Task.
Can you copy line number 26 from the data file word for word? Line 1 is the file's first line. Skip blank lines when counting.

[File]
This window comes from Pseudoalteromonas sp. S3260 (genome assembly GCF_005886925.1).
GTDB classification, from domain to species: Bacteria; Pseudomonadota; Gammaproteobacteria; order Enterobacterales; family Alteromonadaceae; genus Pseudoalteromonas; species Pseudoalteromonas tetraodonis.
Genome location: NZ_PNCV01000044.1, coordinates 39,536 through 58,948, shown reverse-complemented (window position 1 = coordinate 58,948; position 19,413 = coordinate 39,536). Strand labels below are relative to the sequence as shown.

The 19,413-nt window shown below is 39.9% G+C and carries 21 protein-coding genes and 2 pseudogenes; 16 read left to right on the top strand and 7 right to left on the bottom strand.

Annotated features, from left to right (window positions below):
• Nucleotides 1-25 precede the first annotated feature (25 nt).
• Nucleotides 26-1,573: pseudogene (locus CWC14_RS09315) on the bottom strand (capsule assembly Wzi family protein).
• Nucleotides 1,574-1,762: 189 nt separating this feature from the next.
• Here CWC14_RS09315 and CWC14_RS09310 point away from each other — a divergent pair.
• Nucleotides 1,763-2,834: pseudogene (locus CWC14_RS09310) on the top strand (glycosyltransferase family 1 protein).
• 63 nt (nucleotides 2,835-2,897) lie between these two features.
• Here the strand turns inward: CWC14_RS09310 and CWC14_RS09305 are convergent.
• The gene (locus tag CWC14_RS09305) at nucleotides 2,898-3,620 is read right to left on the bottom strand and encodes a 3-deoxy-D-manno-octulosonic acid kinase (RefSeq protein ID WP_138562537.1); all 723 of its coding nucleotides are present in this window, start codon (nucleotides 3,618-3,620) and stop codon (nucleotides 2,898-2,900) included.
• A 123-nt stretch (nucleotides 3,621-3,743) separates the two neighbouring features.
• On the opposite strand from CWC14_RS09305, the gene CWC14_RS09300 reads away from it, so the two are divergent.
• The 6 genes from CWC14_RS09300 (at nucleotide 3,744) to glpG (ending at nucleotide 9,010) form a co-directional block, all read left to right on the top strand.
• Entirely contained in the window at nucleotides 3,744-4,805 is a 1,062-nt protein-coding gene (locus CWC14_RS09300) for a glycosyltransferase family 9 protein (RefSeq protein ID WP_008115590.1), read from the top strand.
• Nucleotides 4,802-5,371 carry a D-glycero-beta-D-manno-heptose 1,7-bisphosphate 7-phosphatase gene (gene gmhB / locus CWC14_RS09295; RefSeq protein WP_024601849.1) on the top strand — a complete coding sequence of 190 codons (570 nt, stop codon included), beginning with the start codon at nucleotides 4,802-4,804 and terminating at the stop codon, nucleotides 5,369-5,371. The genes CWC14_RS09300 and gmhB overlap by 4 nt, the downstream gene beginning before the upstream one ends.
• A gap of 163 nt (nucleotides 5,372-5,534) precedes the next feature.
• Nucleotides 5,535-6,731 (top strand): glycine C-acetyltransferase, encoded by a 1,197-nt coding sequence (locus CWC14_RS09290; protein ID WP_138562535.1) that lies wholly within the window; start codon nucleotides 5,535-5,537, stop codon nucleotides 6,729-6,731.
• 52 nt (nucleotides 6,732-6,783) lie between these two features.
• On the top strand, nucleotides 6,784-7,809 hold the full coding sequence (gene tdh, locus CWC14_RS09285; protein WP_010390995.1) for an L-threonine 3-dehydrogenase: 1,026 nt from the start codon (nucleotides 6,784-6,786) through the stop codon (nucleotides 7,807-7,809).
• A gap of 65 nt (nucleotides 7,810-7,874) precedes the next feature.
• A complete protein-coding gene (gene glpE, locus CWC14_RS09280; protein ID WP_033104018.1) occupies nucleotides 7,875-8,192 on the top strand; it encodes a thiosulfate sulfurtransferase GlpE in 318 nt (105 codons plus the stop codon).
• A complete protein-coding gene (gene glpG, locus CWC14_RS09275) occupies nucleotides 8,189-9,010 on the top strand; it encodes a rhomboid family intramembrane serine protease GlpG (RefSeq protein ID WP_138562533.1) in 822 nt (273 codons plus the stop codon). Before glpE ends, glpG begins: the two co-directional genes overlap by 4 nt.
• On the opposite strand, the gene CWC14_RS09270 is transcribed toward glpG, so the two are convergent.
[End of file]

• On the opposite strand, the gene CWC14_RS09270 is transcribed toward glpG, so the two are convergent.